and then we talk about our wonderful foreign policy. >> gretchen: she did talk about the fact that she did believe that the world was a more dangerous place now than ever before. but that was in the second part of the interview. the first part of the interview before the commercial break was talking about the relationship between president obama and mrs. clinton. i want now listen to this and then get your reaction. >> i just want to have a chance of to publicly say thank you 'cause i think hillary will go down as one of the finest secretary of states we have. >> after i ended my campaign, i immediately did everything i could to help the president get elected because despite our hard fought primary, we had such agreement on what needed to be done for our country. >> it made for tough debates. >> it did. >> we could never figure out what we differed on. >> yeah. we worked at that pretty hard. >> i consider hillary a strong friend. >> very warm, close. i think there is a sense of understanding that sometimes doesn't even take words because we have similar views. we have similar experiences t
street, perhaps a shift in foreign policy. >> steve: what else? >> it also says that the president is looking to people who he trusts. the thing about this president that needs to be understood is that he's willing to appoint people who may have opposed him. you have to realize he appointed hillary clinton. he appointed joe biden. now he has appointed john kerry. these are all people who ran against him for president. ray lahood is a republican. so the president will appoint people ho disagree with him, but at the same time, he wants people who he believes he can trust. look at dennis mcdonough who will be the chief of staff. he raised him up out of the national security council. >> steve: shower. what about some critics, and there is a picture right there. what about critics who say he's a control freak and he winds up getting rid of people who he's got a problem with? >> he's the president of the united states. he has to make the decisions ultimately. i dealt with the president on health care issue and frankly, he wouldn't budge. he had his opinion. he stayed with it. and ultimat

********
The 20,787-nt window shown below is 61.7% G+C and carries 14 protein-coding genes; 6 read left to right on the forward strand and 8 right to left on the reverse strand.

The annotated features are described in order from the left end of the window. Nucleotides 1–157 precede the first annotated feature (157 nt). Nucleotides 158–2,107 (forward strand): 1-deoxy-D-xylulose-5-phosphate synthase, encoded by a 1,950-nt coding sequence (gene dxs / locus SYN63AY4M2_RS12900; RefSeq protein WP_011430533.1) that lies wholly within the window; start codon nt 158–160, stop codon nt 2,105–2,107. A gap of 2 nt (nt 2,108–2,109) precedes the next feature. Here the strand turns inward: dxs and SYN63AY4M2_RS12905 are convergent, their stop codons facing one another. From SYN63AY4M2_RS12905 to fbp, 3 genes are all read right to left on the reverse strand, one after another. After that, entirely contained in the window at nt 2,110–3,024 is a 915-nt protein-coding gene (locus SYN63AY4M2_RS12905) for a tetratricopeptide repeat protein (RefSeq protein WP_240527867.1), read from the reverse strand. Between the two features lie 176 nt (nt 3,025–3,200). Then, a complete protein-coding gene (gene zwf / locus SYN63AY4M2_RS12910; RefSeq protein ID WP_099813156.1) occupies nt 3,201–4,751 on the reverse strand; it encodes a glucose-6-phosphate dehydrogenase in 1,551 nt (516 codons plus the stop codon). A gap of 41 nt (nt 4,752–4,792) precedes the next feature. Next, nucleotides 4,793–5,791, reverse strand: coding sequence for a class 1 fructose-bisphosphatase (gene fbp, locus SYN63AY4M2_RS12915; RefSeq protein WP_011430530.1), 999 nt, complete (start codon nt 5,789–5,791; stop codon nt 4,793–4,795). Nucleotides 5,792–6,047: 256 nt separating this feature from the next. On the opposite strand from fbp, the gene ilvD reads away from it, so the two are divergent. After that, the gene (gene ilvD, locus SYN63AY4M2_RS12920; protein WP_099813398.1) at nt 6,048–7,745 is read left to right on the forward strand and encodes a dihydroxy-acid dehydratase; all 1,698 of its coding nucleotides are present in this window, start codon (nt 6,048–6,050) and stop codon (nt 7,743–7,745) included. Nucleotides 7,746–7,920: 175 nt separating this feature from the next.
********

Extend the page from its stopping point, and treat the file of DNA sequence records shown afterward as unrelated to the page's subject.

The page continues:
of the topics include foreign policy, and control, and women's abortion rights. it begins at noon eastern with cdc's "meet the press." at 1:00 p.m., but the ranking member of the foreign relations committees, senator john mccain, of addendas -- bob menendez. at two o'clock p.m. it is "fox news sunday." and assistant majority leader -- the state of the union follows at 3:00 p.m.. also a retired general and former cia director. administered by dianne feinstein and gov. bob macdonald of virginia and gov. scott walker of wisconsin. at 4:00, bob schieffer talks with senator dianne feinstein. the sending network talk shows this afternoon on c-span radio are brought to you by a public service by the network and c- span. the re-air begins -- you can listen to them all on c- span radio. nationwide on at some satellite radio channel 119. you can listen to on your smart phone or go online to c- spanradio.org >> what is the best training for a policeman? >> the best training -- you learn how to develop sources, you learn how the use intelligence information, you learn how to leverage relationships. t